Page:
The Hidden Stories of Women in Espionage
© History is a Hoot, Inc. 2003-2014
A cyber display collabrative effort between the National Women's History Musuem and History is a Hoot, Inc.
Decades before becoming a famous chef, Julia Child worked for the Office of Strategic Services. She was assigned to solve a critical problem for Allied forces, including OSS operatives, during World War II: shark attacks.
Downed airmen and agents using the oceans to conduct operations were constantly threatened by the animals. Working at OSS Headquarters in Washington, she and a few of
All Americans can learn and draw inspiration from these courageous women, some of whom we recognize for their roles in popular culture.
her male compatriots got together and literally cooked up a repellent that effectively discouraged shark attacks.
It was later used during the manned space program when American astronauts returned to Earth using ocean landings.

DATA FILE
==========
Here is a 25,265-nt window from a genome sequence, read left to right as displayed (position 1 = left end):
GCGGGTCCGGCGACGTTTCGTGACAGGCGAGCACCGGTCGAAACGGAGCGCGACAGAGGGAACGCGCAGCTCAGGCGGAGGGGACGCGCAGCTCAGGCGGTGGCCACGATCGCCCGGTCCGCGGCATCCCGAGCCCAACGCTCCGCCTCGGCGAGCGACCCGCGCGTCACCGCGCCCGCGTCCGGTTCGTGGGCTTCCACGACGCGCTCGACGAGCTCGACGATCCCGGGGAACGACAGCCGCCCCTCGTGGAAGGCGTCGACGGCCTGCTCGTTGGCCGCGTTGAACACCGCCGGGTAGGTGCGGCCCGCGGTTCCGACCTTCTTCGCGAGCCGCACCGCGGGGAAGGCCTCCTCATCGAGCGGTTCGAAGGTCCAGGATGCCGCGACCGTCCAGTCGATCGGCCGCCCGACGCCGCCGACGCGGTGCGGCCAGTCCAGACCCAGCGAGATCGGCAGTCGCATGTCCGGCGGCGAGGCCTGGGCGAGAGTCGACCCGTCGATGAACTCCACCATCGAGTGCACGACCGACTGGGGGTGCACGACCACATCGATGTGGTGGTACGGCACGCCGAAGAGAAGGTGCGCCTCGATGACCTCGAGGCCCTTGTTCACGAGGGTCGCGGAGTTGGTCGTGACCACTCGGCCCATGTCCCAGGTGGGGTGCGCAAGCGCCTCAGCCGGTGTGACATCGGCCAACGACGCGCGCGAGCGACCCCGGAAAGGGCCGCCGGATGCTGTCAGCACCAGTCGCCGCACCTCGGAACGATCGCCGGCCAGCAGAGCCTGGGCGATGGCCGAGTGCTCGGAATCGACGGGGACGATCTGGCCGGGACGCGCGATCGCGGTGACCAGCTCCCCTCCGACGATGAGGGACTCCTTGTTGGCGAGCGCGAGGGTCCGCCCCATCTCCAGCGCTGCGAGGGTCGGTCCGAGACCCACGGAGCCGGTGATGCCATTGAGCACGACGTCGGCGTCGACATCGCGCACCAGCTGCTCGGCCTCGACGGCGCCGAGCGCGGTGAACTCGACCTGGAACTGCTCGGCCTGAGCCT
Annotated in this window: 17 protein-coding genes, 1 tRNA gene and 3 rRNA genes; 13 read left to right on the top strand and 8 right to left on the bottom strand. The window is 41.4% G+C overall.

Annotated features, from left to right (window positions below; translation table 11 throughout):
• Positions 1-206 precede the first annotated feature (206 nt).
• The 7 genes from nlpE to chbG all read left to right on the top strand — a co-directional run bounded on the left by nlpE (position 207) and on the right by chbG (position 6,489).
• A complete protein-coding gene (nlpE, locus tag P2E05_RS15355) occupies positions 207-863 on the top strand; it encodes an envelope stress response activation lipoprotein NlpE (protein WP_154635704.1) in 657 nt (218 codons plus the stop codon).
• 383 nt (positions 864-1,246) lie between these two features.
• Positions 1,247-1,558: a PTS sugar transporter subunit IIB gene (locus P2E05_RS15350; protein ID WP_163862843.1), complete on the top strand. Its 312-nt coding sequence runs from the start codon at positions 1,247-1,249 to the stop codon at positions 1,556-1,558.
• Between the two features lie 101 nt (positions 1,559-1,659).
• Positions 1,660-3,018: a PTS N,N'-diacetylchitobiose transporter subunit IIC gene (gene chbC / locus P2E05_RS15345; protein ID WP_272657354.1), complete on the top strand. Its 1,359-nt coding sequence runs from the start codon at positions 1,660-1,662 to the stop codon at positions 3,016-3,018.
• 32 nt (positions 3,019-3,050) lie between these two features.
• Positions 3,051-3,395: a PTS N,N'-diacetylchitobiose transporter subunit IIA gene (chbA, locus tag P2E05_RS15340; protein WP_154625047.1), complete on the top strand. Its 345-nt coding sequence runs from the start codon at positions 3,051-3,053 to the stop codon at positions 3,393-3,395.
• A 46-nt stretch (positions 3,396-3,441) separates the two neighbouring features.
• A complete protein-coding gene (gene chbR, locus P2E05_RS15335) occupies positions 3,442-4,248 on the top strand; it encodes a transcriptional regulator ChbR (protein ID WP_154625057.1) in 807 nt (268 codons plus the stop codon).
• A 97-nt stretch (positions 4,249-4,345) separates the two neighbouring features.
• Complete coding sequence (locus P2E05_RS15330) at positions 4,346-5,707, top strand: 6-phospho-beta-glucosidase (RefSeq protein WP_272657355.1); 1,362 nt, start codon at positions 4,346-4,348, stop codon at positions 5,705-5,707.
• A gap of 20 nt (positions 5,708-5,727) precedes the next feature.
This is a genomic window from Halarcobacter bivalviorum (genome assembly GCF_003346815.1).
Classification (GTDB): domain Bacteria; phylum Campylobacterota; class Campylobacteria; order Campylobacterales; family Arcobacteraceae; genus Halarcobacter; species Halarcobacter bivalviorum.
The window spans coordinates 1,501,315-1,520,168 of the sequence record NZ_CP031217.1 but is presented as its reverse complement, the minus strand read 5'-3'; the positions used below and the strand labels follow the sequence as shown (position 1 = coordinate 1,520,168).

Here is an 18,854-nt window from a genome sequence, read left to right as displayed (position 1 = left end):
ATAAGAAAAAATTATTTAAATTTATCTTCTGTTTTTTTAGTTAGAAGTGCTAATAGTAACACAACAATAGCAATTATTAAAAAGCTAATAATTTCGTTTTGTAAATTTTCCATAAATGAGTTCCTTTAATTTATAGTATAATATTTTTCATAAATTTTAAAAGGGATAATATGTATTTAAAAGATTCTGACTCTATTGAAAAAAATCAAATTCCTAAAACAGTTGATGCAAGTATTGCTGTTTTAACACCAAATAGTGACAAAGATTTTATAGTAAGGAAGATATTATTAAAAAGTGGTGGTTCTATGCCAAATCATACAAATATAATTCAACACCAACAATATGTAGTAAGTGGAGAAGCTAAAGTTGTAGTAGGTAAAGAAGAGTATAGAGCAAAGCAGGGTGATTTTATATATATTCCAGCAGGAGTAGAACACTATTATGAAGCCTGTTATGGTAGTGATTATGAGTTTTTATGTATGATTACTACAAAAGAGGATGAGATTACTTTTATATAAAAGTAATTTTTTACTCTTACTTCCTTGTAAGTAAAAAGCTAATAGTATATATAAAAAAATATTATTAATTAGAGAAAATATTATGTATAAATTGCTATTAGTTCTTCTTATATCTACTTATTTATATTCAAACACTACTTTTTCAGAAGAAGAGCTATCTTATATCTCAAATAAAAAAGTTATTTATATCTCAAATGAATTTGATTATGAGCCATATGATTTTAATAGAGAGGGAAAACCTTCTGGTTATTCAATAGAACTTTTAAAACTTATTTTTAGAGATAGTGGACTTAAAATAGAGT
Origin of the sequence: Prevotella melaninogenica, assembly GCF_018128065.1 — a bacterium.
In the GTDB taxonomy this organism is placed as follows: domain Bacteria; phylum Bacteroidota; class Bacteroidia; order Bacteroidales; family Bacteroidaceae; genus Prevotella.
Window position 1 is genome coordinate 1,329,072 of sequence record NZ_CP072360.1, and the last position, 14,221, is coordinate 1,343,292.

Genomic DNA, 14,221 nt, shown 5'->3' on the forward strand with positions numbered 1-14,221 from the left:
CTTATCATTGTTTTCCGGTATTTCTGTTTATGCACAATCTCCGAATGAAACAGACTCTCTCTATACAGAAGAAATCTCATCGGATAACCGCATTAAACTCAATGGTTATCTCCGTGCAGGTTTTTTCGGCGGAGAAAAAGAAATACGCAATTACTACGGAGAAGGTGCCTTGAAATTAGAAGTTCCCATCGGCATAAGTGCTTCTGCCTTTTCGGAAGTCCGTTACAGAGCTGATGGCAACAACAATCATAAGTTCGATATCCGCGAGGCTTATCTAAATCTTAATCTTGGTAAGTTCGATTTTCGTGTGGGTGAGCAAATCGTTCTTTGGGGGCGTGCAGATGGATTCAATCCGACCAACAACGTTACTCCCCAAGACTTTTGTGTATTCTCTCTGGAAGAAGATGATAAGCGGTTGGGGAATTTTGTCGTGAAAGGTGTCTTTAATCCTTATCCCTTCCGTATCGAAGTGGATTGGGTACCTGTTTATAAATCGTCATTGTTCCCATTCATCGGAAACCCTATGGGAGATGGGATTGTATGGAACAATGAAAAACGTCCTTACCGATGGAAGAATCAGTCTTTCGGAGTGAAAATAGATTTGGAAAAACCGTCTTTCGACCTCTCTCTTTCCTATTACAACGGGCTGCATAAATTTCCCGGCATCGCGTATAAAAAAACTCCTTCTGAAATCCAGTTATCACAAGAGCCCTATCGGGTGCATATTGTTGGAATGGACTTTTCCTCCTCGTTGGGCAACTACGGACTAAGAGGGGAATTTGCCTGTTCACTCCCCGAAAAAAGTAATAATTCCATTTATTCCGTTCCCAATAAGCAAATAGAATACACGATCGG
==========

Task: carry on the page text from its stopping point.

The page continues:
gathering. More popular terms are espionage and spying. However labeled, the art and science of obtaining timely and accurate data is as old as humankind itself. At least one reference to information collection is recorded in the Old Testament. Within the historical context of our own country, espionage has served a vital role from the beginning.
At every secretive step, women have been actively involved in all manner of espionage activities, serving in positions that range from code clerks to actual undercover agents. Some wore the military uniform of their country; others, gingham skirts.
Especially noteworthy is the service of the 4,500 women who served in the World War II-era Office of Strategic Services (predecessor to the CIA) working as spies, saboteurs, guerrilla warriors, cryptographers, cartographers, propaganda experts, agent recruiters and communication technicians.
It is known as intelligence or information